For someone like Harry, who has only ever publicly dated women, being ambiguous about sexuality means a lot more than for me – but that’s why I can appreciate it so much. In his refusal to declare either way (despite the endless public commentary) he’s carving a path for all of those who either don’t want to answer, or might not be ready to. He often makes sweeping comments that imply gender isn’t important to him (when it comes to dating), he writes songs dubbed ‘bisexual anthems’ due to their sexual references to both men and women – and of course, his personal style blends the masculine and feminine in a way that confuses people in the best way (but shouldn’t, I might add, since gender expression has no bearing on sexuality).

Harry Styles is carving a new path for those of us who don't want to answer or might not be ready to.

He does all of this while still refusing to declare his sexuality – and for those like me, that reiterates that we needn't bow to pressure to check a certain box if we don’t feel comfortable doing so... or simply don't want to. Because, make no mistake, it is still dangerous to be LGBTQ+ in today’s society. In December last year, homophobic and transphobic hate crimes reached record highs. Of course, Harry experiences a certain level of privilege because he's white, male and famous – but that doesn’t mean he wouldn’t fall foul of vile homophobic attacks were he to publicly label himself queer. Of course, that’s not to say he’s not defining himself for that reason – but to point out to those that argue he has no reason not to ‘come out’ that avoiding relentless abuse is also a valid reason to remain ambiguous.

Some argue that a man in Harry’s position should declare either way for the greater good of queer people. He would be another LGBTQ+ icon millions of young people could look up to, particularly in a society in which bisexual erasure continues to prevail. But is it really morally acceptable to ask that of anyone? Harry is already an incredible supporter of the queer community through his shows and music – as well as his own self-expression where he has undoubtedly changed the way we perceive masculinity in regards to sexuality. Must we ask more from him when he clearly wants to set a new precedent, one where sexuality needn’t even come up?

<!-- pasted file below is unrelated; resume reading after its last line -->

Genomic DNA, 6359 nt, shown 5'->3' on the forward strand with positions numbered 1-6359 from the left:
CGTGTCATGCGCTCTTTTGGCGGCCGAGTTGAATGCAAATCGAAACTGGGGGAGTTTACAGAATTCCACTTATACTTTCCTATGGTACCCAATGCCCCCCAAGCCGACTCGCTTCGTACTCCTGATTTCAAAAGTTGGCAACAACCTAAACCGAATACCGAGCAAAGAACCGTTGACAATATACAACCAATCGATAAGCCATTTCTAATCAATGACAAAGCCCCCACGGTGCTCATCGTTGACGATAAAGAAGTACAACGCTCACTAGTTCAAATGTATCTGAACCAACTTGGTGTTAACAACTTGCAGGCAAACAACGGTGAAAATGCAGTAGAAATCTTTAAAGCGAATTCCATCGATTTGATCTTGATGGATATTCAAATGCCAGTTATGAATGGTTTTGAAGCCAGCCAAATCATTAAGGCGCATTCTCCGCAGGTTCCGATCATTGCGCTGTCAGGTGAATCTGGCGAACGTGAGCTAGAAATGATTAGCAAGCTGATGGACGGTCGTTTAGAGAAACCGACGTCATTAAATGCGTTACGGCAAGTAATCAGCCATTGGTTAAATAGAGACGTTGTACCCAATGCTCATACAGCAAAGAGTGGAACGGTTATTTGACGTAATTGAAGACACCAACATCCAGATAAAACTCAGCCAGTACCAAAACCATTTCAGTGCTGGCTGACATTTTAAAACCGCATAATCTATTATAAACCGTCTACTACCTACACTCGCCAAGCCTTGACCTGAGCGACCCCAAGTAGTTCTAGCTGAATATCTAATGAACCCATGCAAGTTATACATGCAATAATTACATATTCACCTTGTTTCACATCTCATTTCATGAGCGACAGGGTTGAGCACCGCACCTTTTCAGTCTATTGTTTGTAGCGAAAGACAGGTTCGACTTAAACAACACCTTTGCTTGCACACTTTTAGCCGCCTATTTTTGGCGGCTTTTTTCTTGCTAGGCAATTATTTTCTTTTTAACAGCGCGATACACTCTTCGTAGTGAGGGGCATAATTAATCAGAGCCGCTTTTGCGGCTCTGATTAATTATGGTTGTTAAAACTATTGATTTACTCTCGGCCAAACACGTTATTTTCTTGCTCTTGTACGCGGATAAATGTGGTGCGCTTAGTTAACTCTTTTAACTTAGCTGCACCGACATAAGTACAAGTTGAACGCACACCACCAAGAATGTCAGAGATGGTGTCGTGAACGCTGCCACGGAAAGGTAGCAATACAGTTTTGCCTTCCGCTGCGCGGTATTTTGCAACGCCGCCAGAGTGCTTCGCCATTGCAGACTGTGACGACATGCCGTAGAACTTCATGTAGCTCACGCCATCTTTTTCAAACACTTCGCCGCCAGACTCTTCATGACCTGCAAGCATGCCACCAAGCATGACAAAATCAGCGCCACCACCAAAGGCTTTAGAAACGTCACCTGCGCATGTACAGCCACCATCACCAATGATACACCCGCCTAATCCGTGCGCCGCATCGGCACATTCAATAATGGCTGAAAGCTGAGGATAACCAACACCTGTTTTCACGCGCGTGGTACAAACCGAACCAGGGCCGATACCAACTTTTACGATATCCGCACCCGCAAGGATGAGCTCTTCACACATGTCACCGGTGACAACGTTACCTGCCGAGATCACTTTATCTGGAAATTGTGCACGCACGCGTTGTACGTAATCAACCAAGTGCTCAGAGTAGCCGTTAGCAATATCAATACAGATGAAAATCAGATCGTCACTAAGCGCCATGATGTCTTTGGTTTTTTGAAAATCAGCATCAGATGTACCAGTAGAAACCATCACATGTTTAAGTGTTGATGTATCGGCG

Rather than forcing him to identify, we should be celebrating Harry’s intention to live in a world where your sexuality has no bearing on your value. A world where we can reference our dating lives casually without the gender we choose to date becoming the main conversation – just like straight people can. And ultimately, regardless of what Harry Styles's sexuality means for anyone, no one should face such intense public pressure to define themselves either way – whether you’re asking the question or publicly commenting online, it all amounts to forcing someone to speak of something they clearly don’t want to. Let Harry be ambiguous if that’s where he is in his journey, it’s no one’s business but his own who he chooses to date.